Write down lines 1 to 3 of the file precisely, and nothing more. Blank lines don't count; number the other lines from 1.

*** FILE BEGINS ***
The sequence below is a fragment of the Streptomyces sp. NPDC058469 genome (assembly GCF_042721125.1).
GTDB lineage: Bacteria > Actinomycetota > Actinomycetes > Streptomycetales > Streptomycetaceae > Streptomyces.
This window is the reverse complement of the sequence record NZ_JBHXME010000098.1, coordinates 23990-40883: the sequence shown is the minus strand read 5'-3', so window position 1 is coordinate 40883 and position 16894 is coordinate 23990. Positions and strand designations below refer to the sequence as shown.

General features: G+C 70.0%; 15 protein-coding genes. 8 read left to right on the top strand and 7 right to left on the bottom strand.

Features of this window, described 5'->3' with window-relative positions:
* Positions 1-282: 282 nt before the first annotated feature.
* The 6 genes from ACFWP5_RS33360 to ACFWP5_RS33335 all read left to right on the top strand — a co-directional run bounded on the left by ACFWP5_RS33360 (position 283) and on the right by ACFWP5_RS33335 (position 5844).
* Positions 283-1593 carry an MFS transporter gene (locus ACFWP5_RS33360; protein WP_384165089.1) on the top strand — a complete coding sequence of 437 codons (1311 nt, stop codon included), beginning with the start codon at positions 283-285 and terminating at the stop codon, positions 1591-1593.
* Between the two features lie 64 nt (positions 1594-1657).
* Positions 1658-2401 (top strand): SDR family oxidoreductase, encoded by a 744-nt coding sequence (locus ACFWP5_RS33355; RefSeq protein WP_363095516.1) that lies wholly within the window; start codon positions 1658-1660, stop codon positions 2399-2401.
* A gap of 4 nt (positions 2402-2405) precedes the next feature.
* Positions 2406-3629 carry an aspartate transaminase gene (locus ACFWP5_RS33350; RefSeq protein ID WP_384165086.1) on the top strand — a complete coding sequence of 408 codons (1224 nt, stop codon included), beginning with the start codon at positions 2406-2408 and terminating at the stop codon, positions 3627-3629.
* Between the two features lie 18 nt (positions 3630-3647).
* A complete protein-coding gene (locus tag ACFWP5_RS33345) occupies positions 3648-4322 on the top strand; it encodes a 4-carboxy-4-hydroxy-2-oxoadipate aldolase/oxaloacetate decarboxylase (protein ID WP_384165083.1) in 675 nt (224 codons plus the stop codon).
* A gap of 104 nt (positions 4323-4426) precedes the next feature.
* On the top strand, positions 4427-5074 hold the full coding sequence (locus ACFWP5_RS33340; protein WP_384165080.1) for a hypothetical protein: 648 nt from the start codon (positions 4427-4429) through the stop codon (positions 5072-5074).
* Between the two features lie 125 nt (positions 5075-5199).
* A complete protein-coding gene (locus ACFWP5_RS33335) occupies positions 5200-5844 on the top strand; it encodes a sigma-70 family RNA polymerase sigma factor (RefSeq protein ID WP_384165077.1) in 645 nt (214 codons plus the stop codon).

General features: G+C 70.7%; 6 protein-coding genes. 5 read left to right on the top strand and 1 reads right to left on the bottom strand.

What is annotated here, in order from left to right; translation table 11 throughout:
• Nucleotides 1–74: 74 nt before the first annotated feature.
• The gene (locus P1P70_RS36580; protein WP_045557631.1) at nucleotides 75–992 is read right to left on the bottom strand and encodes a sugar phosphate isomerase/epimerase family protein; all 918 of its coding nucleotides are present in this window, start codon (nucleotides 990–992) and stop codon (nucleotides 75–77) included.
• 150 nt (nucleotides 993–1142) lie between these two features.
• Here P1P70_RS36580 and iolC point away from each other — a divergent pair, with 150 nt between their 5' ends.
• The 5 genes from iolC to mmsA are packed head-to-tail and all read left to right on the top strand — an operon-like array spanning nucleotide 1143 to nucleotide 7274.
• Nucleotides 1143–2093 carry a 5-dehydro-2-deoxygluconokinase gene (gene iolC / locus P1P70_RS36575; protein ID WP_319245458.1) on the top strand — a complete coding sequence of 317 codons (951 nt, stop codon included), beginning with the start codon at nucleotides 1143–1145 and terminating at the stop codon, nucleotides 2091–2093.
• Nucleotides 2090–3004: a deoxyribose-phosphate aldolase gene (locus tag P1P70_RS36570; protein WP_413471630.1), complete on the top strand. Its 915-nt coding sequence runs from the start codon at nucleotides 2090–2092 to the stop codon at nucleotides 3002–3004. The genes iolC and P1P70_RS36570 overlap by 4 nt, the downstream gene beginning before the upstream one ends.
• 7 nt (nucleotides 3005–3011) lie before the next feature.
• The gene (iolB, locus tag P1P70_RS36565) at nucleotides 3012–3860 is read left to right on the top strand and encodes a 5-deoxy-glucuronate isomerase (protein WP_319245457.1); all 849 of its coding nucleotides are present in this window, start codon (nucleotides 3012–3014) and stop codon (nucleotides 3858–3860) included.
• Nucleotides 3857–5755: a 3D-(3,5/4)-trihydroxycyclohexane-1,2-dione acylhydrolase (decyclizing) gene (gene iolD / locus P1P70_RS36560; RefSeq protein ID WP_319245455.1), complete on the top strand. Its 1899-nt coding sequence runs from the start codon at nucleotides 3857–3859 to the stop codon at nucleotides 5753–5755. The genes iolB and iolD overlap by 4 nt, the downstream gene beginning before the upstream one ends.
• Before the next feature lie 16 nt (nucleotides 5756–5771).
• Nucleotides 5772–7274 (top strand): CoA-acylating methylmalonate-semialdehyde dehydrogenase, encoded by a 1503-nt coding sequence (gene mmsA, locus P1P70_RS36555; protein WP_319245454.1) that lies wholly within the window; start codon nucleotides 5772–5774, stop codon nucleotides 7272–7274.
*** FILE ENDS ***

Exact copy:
The sequence below is a fragment of the Streptomyces sp. NPDC058469 genome (assembly GCF_042721125.1).
GTDB lineage: Bacteria > Actinomycetota > Actinomycetes > Streptomycetales > Streptomycetaceae > Streptomyces.
This window is the reverse complement of the sequence record NZ_JBHXME010000098.1, coordinates 23990-40883: the sequence shown is the minus strand read 5'-3', so window position 1 is coordinate 40883 and position 16894 is coordinate 23990. Positions and strand designations below refer to the sequence as shown.